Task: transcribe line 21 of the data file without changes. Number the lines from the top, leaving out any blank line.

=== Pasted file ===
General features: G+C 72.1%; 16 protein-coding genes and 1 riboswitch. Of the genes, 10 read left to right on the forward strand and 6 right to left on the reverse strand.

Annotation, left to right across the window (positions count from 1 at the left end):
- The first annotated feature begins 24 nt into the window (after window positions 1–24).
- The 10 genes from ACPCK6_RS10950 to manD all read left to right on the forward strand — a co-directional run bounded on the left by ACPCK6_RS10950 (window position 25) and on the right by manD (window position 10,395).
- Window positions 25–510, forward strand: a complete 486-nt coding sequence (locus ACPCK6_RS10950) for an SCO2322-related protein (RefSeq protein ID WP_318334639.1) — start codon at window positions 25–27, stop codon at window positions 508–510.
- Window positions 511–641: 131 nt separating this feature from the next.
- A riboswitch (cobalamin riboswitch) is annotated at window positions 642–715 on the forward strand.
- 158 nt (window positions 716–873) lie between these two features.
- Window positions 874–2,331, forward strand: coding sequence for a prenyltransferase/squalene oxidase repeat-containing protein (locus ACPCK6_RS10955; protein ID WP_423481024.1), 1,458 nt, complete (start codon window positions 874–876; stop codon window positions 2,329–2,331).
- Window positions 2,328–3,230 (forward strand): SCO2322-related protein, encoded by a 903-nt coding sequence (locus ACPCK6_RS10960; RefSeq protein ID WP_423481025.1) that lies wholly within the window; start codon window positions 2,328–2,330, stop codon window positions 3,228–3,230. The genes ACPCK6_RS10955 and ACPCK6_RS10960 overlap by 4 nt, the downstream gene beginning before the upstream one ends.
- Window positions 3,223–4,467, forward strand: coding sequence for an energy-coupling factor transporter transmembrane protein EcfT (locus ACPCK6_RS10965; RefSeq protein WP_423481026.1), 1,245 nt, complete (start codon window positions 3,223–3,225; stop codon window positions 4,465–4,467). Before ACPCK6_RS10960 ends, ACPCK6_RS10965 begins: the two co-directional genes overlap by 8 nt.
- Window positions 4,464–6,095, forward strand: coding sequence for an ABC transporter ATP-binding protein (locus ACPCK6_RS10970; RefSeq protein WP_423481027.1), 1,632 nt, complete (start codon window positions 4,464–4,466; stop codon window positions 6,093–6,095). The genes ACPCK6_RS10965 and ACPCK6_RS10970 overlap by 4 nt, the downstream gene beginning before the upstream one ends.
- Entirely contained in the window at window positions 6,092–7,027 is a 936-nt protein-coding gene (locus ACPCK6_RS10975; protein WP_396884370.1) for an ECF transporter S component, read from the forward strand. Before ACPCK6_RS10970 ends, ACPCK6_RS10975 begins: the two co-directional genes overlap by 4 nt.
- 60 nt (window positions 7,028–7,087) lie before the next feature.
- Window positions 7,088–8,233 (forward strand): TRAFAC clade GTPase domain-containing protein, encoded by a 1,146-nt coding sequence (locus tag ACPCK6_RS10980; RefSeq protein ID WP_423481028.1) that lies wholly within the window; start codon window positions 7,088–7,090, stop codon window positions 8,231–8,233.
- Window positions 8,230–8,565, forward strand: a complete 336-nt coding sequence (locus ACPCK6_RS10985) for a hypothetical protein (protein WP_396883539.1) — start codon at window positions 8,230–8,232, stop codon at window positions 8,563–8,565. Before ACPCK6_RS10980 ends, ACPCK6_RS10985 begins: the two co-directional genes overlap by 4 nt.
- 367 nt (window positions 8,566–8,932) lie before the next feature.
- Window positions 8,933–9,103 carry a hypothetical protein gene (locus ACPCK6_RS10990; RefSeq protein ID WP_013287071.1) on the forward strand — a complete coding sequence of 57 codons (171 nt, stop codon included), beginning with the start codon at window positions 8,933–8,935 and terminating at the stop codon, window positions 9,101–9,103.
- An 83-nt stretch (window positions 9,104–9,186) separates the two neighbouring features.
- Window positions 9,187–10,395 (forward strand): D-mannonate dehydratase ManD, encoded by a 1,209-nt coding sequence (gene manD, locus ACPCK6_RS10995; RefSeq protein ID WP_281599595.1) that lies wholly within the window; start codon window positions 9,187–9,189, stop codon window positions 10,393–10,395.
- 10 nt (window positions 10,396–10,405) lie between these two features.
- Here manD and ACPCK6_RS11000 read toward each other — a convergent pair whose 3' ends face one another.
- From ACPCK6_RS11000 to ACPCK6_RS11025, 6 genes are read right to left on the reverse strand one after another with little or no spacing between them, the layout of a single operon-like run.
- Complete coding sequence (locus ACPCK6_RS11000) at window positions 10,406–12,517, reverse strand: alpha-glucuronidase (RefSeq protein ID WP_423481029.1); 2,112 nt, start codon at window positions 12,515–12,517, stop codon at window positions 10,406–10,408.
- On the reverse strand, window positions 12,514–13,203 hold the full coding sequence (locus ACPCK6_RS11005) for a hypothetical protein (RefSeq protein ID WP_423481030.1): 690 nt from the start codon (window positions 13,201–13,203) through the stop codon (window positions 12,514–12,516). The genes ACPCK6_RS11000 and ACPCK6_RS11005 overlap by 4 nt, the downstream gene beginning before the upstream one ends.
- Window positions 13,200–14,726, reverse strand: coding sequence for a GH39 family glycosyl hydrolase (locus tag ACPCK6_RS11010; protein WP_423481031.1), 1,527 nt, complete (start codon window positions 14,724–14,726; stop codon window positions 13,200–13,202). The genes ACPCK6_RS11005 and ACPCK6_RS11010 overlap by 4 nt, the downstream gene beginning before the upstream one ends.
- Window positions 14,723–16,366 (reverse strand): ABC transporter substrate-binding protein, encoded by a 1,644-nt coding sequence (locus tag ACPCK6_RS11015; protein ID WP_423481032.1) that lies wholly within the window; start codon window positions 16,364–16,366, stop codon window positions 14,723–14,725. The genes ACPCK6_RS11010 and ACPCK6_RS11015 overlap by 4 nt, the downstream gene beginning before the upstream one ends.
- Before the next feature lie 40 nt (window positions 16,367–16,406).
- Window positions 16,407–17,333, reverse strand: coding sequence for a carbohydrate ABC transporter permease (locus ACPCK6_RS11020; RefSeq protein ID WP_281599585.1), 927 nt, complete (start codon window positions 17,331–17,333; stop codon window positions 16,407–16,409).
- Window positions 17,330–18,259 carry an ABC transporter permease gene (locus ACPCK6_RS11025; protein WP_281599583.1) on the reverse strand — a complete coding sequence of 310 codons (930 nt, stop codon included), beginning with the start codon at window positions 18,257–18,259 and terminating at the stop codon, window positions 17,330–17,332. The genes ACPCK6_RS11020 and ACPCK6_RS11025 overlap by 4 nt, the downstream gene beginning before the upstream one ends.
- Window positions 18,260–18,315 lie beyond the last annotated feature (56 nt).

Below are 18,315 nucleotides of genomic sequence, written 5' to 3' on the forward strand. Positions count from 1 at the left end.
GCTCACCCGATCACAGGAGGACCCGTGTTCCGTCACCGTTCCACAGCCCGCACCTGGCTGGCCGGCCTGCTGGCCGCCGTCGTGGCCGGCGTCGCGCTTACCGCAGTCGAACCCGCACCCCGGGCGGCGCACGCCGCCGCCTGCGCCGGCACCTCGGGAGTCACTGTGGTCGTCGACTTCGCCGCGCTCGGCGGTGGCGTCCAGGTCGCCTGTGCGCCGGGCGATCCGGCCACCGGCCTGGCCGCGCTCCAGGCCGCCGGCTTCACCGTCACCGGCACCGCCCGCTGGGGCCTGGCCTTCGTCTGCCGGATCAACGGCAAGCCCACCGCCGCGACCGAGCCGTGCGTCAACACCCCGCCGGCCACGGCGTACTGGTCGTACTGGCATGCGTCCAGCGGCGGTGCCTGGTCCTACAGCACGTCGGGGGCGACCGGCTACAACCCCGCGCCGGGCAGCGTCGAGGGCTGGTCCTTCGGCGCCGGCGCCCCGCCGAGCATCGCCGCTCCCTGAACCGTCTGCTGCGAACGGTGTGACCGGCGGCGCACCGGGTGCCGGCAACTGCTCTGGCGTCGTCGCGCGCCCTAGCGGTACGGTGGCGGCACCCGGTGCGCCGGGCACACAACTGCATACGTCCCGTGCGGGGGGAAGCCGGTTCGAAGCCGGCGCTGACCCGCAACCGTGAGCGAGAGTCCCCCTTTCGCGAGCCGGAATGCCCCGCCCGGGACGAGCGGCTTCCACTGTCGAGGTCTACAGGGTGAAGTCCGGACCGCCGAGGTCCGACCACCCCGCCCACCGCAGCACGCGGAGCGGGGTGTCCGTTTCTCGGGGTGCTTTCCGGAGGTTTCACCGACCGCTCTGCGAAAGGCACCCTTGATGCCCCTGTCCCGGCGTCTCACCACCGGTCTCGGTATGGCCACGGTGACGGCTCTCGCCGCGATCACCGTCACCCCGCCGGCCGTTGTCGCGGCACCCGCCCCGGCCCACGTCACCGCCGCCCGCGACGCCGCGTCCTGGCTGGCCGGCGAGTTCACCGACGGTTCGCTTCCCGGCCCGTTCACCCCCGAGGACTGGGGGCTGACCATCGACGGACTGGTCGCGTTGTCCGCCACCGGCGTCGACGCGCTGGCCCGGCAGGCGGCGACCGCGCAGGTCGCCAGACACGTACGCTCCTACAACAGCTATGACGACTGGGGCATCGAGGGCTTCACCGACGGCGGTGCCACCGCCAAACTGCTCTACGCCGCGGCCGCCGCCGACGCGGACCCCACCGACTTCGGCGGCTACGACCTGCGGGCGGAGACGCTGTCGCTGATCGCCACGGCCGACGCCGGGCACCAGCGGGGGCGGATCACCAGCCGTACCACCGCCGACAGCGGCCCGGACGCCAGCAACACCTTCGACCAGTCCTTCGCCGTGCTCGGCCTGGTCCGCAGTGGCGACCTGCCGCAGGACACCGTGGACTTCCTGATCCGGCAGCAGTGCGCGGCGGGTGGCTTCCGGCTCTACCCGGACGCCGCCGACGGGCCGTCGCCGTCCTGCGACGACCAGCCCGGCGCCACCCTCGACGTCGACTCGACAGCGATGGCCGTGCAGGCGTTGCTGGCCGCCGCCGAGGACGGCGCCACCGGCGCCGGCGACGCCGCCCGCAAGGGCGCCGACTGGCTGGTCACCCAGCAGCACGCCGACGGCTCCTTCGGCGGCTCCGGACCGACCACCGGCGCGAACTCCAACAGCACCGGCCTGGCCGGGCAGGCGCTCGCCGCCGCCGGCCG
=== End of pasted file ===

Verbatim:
- 10 nt (window positions 10,396–10,405) lie between these two features.